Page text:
• Yes, this is correct. Feed reel goes in back.
  • Projector came that way.
  • Induction motor; sound speed (24fps) only. Older versions of this model with universal motor had a motor brush cap and sound/silent speed switch.
  • Starting with the 60-series models, the model number suffix denoted amplifier output power rating in watts. I believe the tube amplifiers were rated in peak watts, a very optimistic figure compared to continuous, or RMS, watts.

    The 25-watt amplifier of the 70-25 had a microphone input, whereas the far more common 70-15's 15-watt amplifier did not.

Kalart-Victor 70-25 16mm sound movie projector

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This picture of one of the most unusual and fascinating 16mm projectors ever built is probably the most-viewed photo of a 16mm projector on Flickr — over 8000 views and counting!

Built in the late 1970s and yet it sports a vacuum tube amplifier. This model has changed little since its introduction around 1959-1961.

• See it run...click here.
• Color-coded threading path...click here.
• Easy conversion to magnetic soundtrack recording and playback...click here.

Mouse over the picture for more comments.

5000 views as of 2/26/2013!

kelsiwinkus, and 9 other people added this photo to their favorites.

  1. flingitman 53 months ago | reply

    That sure brings back memories of grade school in the 60s. Our school system used Kalart Victor projectors and I used to be the A/V monitor in any class I happened to be in. I remember some teachers used to put a huge loop between the lens and the sound drum and the audio would be all out of sync. That model pictured was probably from the 60s and not the 70s, the later models did away with the exposed belts to drive the reels.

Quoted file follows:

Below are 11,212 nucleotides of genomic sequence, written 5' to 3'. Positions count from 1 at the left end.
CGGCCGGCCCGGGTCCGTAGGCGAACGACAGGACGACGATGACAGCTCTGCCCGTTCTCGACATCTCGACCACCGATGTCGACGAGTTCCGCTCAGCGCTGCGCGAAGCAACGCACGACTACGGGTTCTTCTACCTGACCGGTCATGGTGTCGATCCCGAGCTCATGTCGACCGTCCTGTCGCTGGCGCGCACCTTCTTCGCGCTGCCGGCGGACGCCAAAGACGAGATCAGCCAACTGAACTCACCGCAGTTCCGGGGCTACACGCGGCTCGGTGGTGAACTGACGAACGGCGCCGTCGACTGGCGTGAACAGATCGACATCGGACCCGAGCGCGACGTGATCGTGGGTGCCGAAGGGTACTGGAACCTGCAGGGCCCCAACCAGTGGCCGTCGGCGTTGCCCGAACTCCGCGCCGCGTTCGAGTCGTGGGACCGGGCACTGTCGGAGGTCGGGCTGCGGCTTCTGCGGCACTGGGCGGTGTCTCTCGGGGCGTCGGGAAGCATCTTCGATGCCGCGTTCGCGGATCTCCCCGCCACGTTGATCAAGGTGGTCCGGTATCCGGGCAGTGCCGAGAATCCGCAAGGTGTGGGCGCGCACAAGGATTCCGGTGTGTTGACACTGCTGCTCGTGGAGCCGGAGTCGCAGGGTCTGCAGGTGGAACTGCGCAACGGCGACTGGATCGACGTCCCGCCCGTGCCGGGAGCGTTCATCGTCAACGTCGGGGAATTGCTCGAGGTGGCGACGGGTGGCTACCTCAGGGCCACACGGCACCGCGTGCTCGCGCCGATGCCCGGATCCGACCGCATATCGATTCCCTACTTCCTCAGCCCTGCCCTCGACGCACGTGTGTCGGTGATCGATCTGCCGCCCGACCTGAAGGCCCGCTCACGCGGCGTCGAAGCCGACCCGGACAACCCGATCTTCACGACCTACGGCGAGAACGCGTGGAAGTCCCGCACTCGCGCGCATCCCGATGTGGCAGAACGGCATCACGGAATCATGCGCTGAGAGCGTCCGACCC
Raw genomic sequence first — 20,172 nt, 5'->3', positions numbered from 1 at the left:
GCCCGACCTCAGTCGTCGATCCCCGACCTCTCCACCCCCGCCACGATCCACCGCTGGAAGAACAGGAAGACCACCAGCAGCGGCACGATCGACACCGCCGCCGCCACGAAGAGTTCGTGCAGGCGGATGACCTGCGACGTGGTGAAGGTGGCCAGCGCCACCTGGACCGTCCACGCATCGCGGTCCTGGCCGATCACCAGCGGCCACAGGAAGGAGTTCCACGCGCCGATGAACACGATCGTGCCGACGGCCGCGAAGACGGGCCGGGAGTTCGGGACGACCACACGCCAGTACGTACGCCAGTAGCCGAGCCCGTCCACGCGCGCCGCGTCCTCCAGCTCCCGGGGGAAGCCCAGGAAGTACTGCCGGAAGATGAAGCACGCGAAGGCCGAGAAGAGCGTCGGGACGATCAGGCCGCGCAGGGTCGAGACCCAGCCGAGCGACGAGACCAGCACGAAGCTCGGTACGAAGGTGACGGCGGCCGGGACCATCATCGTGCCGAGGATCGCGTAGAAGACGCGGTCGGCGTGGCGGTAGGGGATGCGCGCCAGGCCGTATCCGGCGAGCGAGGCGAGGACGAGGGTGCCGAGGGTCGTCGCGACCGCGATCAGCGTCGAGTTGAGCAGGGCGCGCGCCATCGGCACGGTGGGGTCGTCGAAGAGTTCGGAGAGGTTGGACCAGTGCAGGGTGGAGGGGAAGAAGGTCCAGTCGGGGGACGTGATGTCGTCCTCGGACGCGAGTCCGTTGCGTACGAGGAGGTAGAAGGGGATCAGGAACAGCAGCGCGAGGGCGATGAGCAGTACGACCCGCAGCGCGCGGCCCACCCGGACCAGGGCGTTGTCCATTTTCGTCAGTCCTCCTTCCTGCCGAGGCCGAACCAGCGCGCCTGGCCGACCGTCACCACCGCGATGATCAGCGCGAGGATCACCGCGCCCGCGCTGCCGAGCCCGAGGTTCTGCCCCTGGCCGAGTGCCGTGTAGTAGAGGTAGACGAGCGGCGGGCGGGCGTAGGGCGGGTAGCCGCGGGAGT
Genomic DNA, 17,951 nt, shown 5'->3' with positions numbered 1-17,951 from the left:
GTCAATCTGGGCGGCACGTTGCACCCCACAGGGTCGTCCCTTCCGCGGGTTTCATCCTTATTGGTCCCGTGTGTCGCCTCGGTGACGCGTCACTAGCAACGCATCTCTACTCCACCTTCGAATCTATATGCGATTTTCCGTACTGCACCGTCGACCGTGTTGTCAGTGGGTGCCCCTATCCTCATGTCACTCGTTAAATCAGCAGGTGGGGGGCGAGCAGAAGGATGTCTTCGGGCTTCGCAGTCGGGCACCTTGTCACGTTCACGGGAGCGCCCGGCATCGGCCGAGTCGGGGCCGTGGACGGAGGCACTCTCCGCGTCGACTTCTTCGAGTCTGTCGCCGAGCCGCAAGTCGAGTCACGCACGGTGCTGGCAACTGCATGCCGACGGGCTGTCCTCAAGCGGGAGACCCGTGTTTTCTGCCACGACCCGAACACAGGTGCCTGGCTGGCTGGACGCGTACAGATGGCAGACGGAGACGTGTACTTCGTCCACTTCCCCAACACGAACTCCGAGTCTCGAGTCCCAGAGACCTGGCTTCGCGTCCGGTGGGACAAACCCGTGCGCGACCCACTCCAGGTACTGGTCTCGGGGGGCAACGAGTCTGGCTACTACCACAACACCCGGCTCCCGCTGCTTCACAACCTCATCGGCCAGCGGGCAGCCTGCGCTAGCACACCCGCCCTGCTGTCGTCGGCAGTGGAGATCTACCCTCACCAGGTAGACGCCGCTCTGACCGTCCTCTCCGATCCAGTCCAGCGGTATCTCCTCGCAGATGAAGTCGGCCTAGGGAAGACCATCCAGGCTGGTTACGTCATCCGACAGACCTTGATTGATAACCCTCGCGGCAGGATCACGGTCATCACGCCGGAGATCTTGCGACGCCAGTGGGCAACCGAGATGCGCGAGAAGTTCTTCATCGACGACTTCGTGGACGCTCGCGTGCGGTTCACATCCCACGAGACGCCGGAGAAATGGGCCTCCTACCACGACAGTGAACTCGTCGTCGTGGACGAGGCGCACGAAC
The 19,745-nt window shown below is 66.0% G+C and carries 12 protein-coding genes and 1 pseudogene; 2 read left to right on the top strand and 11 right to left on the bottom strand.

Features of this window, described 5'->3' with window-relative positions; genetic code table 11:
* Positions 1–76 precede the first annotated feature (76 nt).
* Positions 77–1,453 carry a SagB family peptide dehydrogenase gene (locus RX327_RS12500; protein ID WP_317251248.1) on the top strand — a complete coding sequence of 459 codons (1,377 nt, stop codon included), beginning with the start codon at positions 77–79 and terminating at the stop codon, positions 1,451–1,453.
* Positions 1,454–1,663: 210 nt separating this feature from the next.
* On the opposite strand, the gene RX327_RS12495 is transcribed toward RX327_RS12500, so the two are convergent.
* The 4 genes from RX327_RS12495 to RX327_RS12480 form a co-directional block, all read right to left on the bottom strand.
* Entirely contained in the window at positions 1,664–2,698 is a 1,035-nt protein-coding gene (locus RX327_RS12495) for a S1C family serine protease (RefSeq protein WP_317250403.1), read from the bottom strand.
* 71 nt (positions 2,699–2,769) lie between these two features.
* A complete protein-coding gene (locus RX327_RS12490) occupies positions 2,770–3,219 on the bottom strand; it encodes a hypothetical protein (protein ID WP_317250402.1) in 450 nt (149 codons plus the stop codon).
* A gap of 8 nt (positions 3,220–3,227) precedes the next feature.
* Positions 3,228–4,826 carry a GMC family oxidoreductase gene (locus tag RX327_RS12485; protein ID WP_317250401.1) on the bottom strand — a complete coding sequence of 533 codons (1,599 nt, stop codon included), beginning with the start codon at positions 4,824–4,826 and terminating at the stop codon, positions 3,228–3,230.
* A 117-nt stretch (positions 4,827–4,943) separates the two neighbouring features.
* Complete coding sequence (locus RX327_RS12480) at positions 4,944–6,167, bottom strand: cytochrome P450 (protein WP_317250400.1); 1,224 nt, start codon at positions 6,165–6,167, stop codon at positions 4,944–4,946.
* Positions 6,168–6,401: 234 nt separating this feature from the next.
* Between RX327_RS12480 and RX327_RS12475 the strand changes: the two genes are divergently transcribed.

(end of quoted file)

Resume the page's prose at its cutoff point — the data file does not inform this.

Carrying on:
2. Carbon Arc 53 months ago | reply

    Flingitman...I vaguely recall in the late 1970s - early '80s thumbing through A-V catalogs and seeing Kalart-Victor 70-series projectors still being offered, along with the bland, conventional 90-series slotloaders.

    There was also an 80 series, essentially a 70 with a solid-state amplifier and quartz-halogen projection lamp. And then, of course, there's the slick but comparatively rare 75 series, maybe that's the one with the beltless reel arms you're thinking of?

    I did a little more inspection on that machine without tearing it totally apart and I suspect this unit may have been built around 1976-77, based on date codes marked on one of the amplifier tubes and an electrolytic capacitor.

  3. ediljolc 45 months ago | reply

    excelente toma

  4. paramountbooth 30 months ago | reply

    A neighbor near me had a pair of these but much earlier models. They were black and had pretty purple glowing tubes. He would fiddle with the (what I think was) voltage control to the photo cell and it would squeal and squawk.. Had that auto clutch devise if you lost a loop it would stop.

  5. cbkent 20 months ago | reply

    I lived for a while in Davenport, Iowa, home of the Victor Animatograph Company. One day while fetching the modern Eiki to show a film in class, I noticed a Victor projector in the corner, covered with dust. The old AV operator in me returned to check out the beast--clearly the weirdest 16mm projector I have ever encountered. The supply wheel goes in back, not the front. The film isn't in one flat plane; it is treaded behend the lens. The sound drum doesn't rotate. We won't even talk about rewinding. I thought that the Movie Mite was kind of strange until I encountered the Victor.

  6. Carbon Arc 20 months ago | reply

    : Thank you for posting your recollections! I got to know these machines (specifically, the more common 70-15 model with a 15-watt amplifier) in junior high. Back then, I felt that if anyone could figure out a Victor — which I did, but not without its challenges (and getting involved in a fight with a meddlesome, bullying student over my first attempt) — they could figure out how to operate any 16mm projector, even those oddball left-hand threading machines like the Movie-Mite and the French Hortson theatrical pedestal projectors.

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